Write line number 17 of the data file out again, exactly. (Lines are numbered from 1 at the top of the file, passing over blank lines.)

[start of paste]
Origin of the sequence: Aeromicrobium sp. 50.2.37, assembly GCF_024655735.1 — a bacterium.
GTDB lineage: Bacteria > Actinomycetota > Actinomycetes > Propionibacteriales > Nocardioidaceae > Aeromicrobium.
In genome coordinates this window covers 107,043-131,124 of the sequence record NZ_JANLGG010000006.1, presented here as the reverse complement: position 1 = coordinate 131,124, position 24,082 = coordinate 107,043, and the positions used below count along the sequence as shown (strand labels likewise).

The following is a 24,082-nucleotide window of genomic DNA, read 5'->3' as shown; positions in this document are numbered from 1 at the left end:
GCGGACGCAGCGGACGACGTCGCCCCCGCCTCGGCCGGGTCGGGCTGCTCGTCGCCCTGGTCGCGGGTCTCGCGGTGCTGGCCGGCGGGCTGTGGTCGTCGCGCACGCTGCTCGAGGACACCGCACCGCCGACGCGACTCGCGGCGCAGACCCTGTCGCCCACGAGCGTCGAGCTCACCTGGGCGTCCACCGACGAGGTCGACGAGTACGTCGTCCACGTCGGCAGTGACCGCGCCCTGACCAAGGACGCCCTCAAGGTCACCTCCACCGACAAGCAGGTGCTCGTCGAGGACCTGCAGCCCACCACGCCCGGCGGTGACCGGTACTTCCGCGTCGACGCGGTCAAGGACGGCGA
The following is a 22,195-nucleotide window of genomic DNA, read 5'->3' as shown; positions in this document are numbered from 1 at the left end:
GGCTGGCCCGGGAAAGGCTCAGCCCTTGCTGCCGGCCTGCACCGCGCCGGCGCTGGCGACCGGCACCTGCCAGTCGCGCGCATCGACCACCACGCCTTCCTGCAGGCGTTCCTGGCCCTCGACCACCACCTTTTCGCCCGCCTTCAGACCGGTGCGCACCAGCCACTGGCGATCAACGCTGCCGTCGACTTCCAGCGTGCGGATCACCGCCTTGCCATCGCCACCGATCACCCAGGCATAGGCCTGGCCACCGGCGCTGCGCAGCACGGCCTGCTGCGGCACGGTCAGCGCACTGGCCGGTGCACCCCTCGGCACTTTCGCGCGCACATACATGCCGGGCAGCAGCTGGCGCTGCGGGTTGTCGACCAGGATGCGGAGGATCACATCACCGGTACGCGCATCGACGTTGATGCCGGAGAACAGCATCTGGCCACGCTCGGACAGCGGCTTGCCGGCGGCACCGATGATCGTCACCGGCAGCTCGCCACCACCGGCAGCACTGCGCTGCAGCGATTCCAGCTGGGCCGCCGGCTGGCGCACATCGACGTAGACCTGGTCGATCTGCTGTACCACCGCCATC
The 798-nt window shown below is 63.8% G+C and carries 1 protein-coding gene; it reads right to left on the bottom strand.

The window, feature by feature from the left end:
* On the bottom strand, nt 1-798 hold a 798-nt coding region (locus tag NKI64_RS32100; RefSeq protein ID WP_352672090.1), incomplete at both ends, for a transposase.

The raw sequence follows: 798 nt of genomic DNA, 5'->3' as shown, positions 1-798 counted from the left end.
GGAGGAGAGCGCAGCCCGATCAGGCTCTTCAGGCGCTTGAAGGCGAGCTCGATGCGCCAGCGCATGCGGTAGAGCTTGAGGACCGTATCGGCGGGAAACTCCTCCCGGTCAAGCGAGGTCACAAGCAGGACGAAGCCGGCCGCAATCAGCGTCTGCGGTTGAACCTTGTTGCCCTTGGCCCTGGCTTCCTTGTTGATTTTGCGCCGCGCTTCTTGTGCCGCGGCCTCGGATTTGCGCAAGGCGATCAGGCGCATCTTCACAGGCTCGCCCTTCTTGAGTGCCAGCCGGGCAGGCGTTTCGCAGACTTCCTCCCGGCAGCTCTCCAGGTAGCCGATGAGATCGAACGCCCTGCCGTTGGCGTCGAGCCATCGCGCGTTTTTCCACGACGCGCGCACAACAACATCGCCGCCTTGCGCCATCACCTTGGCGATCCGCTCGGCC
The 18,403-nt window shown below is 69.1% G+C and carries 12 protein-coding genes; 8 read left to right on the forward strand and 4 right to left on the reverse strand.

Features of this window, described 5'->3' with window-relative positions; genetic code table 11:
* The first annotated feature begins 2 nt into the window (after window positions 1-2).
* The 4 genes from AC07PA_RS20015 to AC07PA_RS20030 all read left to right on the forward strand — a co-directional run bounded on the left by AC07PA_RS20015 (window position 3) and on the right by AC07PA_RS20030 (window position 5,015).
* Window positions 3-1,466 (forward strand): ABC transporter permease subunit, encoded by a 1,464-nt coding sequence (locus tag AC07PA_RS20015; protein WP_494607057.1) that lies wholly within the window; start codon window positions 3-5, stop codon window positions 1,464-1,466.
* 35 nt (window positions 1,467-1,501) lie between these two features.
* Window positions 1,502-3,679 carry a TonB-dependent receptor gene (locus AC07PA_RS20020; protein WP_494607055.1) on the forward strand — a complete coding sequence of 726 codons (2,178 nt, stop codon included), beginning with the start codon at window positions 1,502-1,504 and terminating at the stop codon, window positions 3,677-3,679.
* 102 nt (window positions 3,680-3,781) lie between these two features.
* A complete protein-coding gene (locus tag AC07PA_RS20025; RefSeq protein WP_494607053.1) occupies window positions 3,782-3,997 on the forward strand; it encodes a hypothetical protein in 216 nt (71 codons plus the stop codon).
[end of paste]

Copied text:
* Window positions 3-1,466 (forward strand): ABC transporter permease subunit, encoded by a 1,464-nt coding sequence (locus tag AC07PA_RS20015; protein WP_494607057.1) that lies wholly within the window; start codon window positions 3-5, stop codon window positions 1,464-1,466.